As new fraud threats appear on the online marketplace horizon, major credit card companies are promoting what they deem to be a safer, more secure payment method for cardholders: 3-D Secure®. Standing for “three domains” — the retailer’s bank, the issuing (or cardholder’s) bank and the infrastructure supporting the practice — this global standard gives cardholders and merchants an extra layer of online purchase protection.
By requiring customers to enter an additional password before completing an online transaction, the intention of 3-D Secure is to confirm consumer identities, decrease the risk of fraudsters using cards for online purchases, and reduce the risk of chargebacks.
But is 3-D Secure the promising option it’s touted to be? Let’s break down and evaluate this industry standard to see if it makes sense for your business.
How Does 3-D Secure Work?
Most major card brands now offer cardholder authentication solutions using 3-D Secure technology, including Visa (Verified by Visa), MasterCard (MasterCard SecureCode) and Amex (American Express SafeKey®). This automated detection tool purports to verify the shopper’s identity and authenticate the transaction, which may help participating merchants identify potentially fraudulent transactions before they’re processed.
To complete the checkout process on a participating 3-D Secure site, customers must either provide a previously established password or set up a password through the issuing bank’s website. This automated process adds a missing layer of identity verification to the online checkout process and provides protection for businesses, cardholders and issuing banks against fraud.
4 Ways 3-D Secure Can Reduce Credit Card Fraud Risk
From a merchant’s perspective, the key benefit of this program is that it requires both consumers and card issuers to step up and contribute in the fight against fraud. 3-D Secure does this by:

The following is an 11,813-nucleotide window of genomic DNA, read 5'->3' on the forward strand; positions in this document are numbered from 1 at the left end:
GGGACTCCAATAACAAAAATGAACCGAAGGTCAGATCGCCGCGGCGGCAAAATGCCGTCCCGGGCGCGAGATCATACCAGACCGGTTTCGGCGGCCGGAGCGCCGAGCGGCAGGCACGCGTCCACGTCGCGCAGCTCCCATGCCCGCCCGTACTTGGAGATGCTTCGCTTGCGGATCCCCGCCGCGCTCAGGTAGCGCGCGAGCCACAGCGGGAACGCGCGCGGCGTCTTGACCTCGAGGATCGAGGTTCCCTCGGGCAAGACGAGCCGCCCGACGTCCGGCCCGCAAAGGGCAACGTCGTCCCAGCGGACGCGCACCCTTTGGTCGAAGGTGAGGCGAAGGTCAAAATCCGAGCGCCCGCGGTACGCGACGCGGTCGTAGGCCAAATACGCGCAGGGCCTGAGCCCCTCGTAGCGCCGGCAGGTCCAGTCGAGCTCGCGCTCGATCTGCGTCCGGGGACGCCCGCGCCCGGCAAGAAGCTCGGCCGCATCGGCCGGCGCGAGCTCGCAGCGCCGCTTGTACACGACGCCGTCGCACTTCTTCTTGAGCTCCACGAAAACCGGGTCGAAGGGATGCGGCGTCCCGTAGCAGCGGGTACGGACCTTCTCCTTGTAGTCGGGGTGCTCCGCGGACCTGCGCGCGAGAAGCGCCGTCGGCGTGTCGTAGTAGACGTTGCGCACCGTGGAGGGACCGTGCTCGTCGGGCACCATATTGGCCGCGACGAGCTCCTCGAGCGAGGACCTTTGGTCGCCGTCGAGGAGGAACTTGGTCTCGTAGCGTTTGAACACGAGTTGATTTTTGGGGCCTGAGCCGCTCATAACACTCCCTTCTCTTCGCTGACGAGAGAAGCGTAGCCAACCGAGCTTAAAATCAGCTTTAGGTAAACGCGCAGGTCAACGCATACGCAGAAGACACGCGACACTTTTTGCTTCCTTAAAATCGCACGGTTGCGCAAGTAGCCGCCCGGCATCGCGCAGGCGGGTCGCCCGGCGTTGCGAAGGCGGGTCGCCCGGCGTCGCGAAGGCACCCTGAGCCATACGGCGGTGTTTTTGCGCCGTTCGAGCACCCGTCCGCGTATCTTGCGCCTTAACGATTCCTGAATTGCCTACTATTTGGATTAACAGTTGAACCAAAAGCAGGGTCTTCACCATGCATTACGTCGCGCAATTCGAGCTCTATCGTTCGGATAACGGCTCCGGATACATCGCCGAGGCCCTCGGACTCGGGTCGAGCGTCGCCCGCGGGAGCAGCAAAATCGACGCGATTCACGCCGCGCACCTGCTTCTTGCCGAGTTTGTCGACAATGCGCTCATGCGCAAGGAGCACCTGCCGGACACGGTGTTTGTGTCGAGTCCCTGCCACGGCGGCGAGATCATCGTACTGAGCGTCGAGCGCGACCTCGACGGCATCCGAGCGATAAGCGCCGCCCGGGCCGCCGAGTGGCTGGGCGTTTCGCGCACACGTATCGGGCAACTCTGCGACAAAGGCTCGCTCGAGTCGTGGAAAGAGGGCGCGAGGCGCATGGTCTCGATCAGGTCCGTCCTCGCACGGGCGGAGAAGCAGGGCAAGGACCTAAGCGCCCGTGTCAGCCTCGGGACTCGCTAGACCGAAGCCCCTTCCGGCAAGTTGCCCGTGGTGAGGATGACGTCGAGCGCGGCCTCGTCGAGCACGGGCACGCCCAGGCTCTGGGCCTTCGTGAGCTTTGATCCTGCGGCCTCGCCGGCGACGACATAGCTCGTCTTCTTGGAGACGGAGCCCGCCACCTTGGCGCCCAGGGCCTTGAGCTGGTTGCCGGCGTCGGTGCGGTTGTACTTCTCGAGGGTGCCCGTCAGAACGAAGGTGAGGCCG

- Helping to more accurately identify legitimate and fraudulent transactions by requiring the additional password
- Transferring the responsibility for authenticated purchases to the issuing bank — not your business — when a customer disputes a transaction
- Providing some chargeback protection
- Enhancing existing tools that prevent fraud, validate identities, and authenticate purchases
There’s additional benefit to all of this as well, beyond simply minimizing credit card fraud risk. For example, 3-D Secure may also:
- Improve your business’s operational efficiency by reducing the cost of fraud (e.g., a decreased need for dedicated chargeback resources, fewer lost sales, improved brand reputation, and fewer fraud-incurred fees and expenses)
- Increase customers’ confidence in making online purchases safely
- Encourage merchants to target market segments that are associated with increased risk (e.g., international markets) while potentially limiting chargeback risk
5 Ways 3-D Secure Doesn’t Mitigate Risk Exposure
No system provides comprehensive protection against credit card fraud risk; 3-D Secure is no exception. Even if you have the technology of 3-D Secure working for you, you (and your customers) must understand that:
- Cybercriminals may be able to easily reset customers’ 3-D Secure passwords.
- 3-D Secure doesn’t protect the cardholder from data breaches (a major concern among online shoppers).
- Not every issuing bank uses 3-D Secure, so only some issuers’ cards are covered.
- 3-D Secure is not compatible with all credit cards (e.g., anonymous prepaid cards that don’t require registration for use, cards with multiple users).
- Not all merchants use 3-D Secure. When consumers see it on your site, they might appreciate the added level of security – or they might become annoyed with the added steps required to checkout, which risks that they’ll opt to shop at merchants they feel make online shopping easier.